THE GLOBAL halal market is set to grow exponentially due to increasing demand from Muslim as well as non-Muslim countries.
Reportedly, figures show that it is expected to reach US$9.71 trillion (RM40.15 trillion) by 2025, with countries such as Malaysia set to lead in the coming years.
Statistically, Malaysia has been consistent in its growth as a progressive Muslim country, according to the State of the Islamic Economy Global Report 2018/2019.
Malaysia’s halal certification is issued by the Malaysia Islamic Development Department (Jakim), the sole body authorised to issue halal certification.
Certification does not depend merely on whether a product complies with syariah requirements, it also takes into account other aspects, such as the process, equipment, storage and safety and standards.
Jakim’s standards have often been described as stringent. Malaysia became the first country to have a documented and systematic halal assurance system when it released its halal standards in 2000.
The standards spurred a revolution that transformed halal from a traditional cottage industry to a vibrant one for the country. The time has come for Jakim’s stamp of legitimacy to go global. It may wish to look at how it can further tap into and explore businesses offering halal products.
Getting halal certification from Jakim is good for business. With the global Muslim population projected to increase by 26 per cent from 1.8 billion to 2.2 billion by 2030, it would serve Jakim well to harmonise its halal accreditation globally.
For instance, Jakim may want to consider giving its stamp of legitimacy at the Tokyo Olympics next year by setting up a Jakim mart. What better platform to promote Jakim and our halalfood industry? Here lies an opportunity for Jakim’s halal certification brand to go global.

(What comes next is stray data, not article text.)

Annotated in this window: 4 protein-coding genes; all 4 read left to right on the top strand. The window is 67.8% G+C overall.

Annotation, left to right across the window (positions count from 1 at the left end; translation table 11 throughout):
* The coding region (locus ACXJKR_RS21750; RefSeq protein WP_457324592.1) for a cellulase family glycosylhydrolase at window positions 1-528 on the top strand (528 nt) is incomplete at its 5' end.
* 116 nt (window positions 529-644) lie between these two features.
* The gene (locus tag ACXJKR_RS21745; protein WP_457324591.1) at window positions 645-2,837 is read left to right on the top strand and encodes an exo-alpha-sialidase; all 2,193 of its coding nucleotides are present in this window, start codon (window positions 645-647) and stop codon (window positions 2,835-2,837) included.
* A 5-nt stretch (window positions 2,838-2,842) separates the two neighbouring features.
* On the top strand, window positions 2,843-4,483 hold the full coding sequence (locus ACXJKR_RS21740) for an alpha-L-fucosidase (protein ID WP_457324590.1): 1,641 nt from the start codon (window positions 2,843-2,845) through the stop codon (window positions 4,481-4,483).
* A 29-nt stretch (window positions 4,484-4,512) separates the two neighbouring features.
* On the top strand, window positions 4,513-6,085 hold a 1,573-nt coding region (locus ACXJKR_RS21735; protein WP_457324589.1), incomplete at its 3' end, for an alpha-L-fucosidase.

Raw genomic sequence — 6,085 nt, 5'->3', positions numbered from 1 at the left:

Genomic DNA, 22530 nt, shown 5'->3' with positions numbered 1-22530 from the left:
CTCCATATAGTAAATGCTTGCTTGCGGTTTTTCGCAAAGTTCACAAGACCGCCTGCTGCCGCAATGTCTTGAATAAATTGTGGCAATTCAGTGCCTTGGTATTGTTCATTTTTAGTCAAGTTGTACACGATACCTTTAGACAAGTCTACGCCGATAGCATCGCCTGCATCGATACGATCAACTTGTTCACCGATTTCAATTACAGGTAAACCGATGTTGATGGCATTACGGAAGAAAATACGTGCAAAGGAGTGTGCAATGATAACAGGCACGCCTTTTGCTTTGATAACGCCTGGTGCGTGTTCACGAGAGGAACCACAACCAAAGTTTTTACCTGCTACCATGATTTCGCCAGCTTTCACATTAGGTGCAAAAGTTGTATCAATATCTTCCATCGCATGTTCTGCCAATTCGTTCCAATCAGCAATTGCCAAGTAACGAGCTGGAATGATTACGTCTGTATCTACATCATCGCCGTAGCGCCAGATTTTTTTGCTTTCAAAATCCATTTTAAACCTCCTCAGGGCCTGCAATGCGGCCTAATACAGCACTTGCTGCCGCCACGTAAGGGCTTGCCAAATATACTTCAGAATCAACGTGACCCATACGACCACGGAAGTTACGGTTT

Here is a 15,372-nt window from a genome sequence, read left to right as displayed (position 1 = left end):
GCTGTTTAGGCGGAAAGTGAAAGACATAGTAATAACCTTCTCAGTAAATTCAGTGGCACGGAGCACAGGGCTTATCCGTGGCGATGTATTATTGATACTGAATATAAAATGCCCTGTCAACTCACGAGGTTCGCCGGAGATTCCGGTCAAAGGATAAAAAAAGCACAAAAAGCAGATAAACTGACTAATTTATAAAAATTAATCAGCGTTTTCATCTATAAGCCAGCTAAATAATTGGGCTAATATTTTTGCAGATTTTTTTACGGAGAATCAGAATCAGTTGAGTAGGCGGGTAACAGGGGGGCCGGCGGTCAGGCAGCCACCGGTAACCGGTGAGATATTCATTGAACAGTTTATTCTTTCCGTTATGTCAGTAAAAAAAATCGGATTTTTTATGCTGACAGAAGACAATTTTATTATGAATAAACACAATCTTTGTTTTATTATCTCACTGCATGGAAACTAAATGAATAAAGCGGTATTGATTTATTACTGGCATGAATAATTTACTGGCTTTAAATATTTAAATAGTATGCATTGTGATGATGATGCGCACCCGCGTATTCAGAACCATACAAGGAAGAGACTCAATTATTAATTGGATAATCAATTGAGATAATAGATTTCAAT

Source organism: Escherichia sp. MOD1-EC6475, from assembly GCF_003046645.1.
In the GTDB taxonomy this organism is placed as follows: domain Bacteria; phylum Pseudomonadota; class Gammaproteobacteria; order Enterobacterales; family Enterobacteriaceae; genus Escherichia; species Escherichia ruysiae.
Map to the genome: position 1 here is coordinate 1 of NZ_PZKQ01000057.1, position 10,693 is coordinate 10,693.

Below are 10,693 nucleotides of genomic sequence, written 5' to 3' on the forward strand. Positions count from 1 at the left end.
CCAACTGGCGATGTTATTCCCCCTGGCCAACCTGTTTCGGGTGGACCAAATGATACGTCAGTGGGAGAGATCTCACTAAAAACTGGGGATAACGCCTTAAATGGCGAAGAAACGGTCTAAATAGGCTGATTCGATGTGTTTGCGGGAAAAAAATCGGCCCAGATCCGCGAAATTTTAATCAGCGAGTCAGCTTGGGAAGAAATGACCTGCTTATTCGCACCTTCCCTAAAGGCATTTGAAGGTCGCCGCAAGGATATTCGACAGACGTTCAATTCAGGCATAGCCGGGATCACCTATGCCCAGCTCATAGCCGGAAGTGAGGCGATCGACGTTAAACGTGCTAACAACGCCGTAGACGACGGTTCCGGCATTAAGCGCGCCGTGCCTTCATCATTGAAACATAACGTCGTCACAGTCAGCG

Presently, Jakim’s halal certification is recognised in 42 countries, which include non-Muslim countries such as China, Japan, Taiwan and Hong Kong. It is known that Jakim is working towards establishing a world body to unify its halal standards to benefit more Muslim consumers, manufacturers and traders in other countries, such as South Korea.
There are also plans to penetrate northern Europe. Jakim, all things considering, has done well in promoting the country’s halal industry. More and more people are emphasising halal these days. Between a halal and non-halal certified product, buyers prefer the former, according to an online survey on marketing strategies. Reportedly, traders have said having a halal logo and label would add value to a product.
As the global halal industry grows, Malaysia must continue to work on its status as a global leader in the industry. This Leader feels that Jakim needs to establish an Islamic economy ecosystem, and to do this, it needs to have a robust and comprehensive halal standards, a developed halal products manufacturing base, a strong Islamic finance industry and an investor ecosystem.
Although Organisation of Islamic Cooperation (OIC) and non-OIC nations are now more aware of the benefits and opportunities in the halal industry, regulation and uniformed certification are still a big concern. A Reuters report said halal “falls below global best practices due to a lack of commonly accepted standards among certification bodies globally”.
Jakim, hence, should take up the mantle as a trailblazer in the endeavour.